In Tech: Minecraft for schools, Amazon Dash, data encryption

January 21, 2016 byThe Associated Press

Microsoft is buying the educational version of Minecraft and has plans to create a bigger and better version of the popular world-building video game that's designed for classrooms.

The Redmond, Washington, software company will partner with TeacherGaming LLC, creator of MinecraftEdu, to transform that game into "Minecraft: Education Edition." Financial terms were not disclosed.

Microsoft says the new version will add and expand features intended to make the game classroom friendly, including better maps and coordinates that will help teachers and students find their way around a Minecraft world together. Developers will also beef up the game's multi-player capabilities so that a classroom of up to 40 kids can work together.

The game lets players explore, fight monsters and build surprisingly complex structures—even electrical circuits—out of blocks. You could easily use it to teach math, said Deirdre Quaranstrom, Microsoft's director of Minecraft education. But kids could also explore ancient temples in the game for a history class or view the inside of an eyeball as part of a science lesson.

Perks for educators include an online community with a mentorship program for connecting teachers experienced with Minecraft to those new to it.

The new game will be available this summer, with free trials available for teachers and students. Microsoft will announce pricing details before the end of the current school year, but says it currently plans to keep the price at $5 per user per year.

— Bree Fowler, AP Technology Writer

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Amazon is expanding its smart-home ordering service to a range of new appliances. Its Dash "replenishment" service lets users reorder common household items with a touch of a button. (Its first incarnation involved plastic "Dash buttons" dedicated to particular products; pressing one orders a set quantity of, say, diapers or dishwasher detergent.)

The new Dash devices will work in a similar fashion, although they won't be dedicated buttons anymore. Instead, Brother connected printers will let you order replacement toner or ink automatically. A GE washer will reorder detergent when it runs low. And a Gmate glucose meter, which tests blood sugar for diabetics, automatically reorders testing strips and blood-drawing lancets when needed. Users can sign up online to activate the service.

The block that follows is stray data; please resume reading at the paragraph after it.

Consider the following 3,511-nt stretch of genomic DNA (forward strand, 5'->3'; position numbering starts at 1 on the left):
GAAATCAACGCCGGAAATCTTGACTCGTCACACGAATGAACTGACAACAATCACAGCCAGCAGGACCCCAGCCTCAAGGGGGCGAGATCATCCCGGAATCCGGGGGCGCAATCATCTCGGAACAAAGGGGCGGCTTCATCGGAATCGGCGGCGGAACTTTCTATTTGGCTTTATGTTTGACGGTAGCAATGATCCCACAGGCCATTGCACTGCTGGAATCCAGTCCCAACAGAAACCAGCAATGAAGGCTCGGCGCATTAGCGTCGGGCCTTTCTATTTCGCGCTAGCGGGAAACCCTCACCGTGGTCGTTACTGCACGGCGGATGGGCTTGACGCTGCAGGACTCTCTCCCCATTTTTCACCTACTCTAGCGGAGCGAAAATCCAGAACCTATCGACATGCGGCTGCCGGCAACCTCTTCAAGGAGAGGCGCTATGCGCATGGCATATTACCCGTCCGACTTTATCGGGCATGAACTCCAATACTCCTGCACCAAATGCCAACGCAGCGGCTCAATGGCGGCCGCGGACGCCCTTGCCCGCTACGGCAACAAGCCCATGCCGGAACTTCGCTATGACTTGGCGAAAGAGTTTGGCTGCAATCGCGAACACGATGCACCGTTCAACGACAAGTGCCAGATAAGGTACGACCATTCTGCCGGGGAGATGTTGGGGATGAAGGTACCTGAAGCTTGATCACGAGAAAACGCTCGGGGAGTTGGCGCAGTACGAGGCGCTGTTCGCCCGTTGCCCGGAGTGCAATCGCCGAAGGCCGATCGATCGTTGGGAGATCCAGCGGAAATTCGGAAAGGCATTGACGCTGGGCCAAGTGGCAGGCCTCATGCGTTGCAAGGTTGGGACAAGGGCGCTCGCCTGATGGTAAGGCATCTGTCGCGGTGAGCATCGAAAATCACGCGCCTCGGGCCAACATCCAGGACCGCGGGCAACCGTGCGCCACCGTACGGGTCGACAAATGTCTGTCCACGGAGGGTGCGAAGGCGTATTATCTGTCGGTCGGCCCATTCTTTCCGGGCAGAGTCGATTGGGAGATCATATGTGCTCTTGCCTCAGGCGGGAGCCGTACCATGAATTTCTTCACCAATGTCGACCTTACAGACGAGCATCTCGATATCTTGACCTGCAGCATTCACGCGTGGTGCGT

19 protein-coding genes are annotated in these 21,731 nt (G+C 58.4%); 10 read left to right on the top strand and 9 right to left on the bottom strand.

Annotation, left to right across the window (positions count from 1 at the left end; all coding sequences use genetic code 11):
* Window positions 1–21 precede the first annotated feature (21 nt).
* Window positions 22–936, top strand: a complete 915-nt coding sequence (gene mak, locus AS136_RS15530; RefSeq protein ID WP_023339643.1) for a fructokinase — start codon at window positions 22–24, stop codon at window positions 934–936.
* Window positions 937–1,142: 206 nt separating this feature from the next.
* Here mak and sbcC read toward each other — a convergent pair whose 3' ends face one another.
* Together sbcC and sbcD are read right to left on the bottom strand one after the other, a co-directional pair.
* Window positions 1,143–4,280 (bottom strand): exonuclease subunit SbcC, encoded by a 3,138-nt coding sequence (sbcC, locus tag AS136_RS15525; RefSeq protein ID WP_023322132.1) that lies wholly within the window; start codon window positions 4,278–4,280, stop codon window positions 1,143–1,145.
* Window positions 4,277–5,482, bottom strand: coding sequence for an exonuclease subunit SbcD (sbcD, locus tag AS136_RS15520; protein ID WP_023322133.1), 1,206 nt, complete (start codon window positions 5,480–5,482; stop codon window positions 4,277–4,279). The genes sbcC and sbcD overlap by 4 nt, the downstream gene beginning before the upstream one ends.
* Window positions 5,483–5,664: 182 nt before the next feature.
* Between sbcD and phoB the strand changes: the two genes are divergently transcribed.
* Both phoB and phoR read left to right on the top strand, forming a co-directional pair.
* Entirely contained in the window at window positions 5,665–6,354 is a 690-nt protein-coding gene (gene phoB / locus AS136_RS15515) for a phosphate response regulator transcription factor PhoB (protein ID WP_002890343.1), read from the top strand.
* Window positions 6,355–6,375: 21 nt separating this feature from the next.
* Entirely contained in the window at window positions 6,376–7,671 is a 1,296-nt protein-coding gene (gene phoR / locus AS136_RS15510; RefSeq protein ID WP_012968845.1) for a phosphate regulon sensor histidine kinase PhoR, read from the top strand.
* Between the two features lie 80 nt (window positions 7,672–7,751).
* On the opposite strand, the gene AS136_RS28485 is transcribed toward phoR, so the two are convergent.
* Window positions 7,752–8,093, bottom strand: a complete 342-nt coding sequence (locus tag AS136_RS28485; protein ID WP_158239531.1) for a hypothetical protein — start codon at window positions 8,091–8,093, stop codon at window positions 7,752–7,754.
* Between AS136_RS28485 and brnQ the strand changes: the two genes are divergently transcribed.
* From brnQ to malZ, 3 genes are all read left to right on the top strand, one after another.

Amazon first announced the expansion to the Dash line in October; now the new products are hitting the market. Others in the works include Purell hand-sanitizer dispensers, Samsung laser printers, "smart" home locks from Austin and others.

— Mae Anderson, AP Technology Writer

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Some government and police officials may be seething because encryption makes it harder for them to track criminals and extremists, but it turns out that many companies aren't bothering to protect their data by encoding it in the first place.

A new study released Tuesday by the security firm Sophos surveyed 1,700 IT managers at mid-sized businesses in the U.S., Canada, India, Australia, Japan and Malaysia. Of those, 44 percent say they're currently making extensive use of encryption, while another 43 percent are using encryption to some degree.

Encryption levels were lower among the smaller businesses surveyed, with just 38 percent of organizations with 100 to 500 employees saying they're encrypting extensively.

In the U.S., encryption rates are higher, with 54 percent of those surveyed saying they make extensive use of the technology. Australia came in second with a rate of 49 percent, while Malaysia posted the lowest rate of 26 percent.

The top reason for not encrypting extensively—supplied by 37 percent of those who responded—was a lack of budget, while 31 percent cited performance concerns.

— Bree Fowler, AP Technology Writer

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Verizon is the latest cellphone company to offer Web surfing for customers that doesn't count against their data caps.

Under such caps, you can get hit with extra fees or slower speeds if you go over your plan's data limit. That's not particularly difficult, especially if you're often watching video and listening to music on the go.

Verizon has said that it's interested in "sponsored data" as another source of revenue. A company can pay Verizon so that phone users can browse their websites, watch video clips or download their apps without using up their data allotment. Verizon says brands that have signed up include Hearst Magazines and AOL, which Verizon owns.

AT&T also launched a sponsored data program two years ago, but relatively few companies are participating.

By contrast, T-Mobile exempts several dozen music and video providers from caps, but says it isn't charging them. It says it wants to appeal to customers who watch a lot of video in a way that doesn't strain its network as much. To do that, it degrades video quality across the board, even for video that isn't exempted from caps. T-Mobile says that lets customers watch more.

Government regulators have asked AT&T and T-Mobile for more information about their strategies. While net neutrality rules enacted last year don't ban the practice of picking and choosing services that won't count against data caps, technically known as "zero rating," some advocates say it could hinder innovation or favor some companies over others. Net neutrality refers to the concept that websites and apps should be treated equally by Internet service providers.

— Tali Arbel, AP Technology Writer

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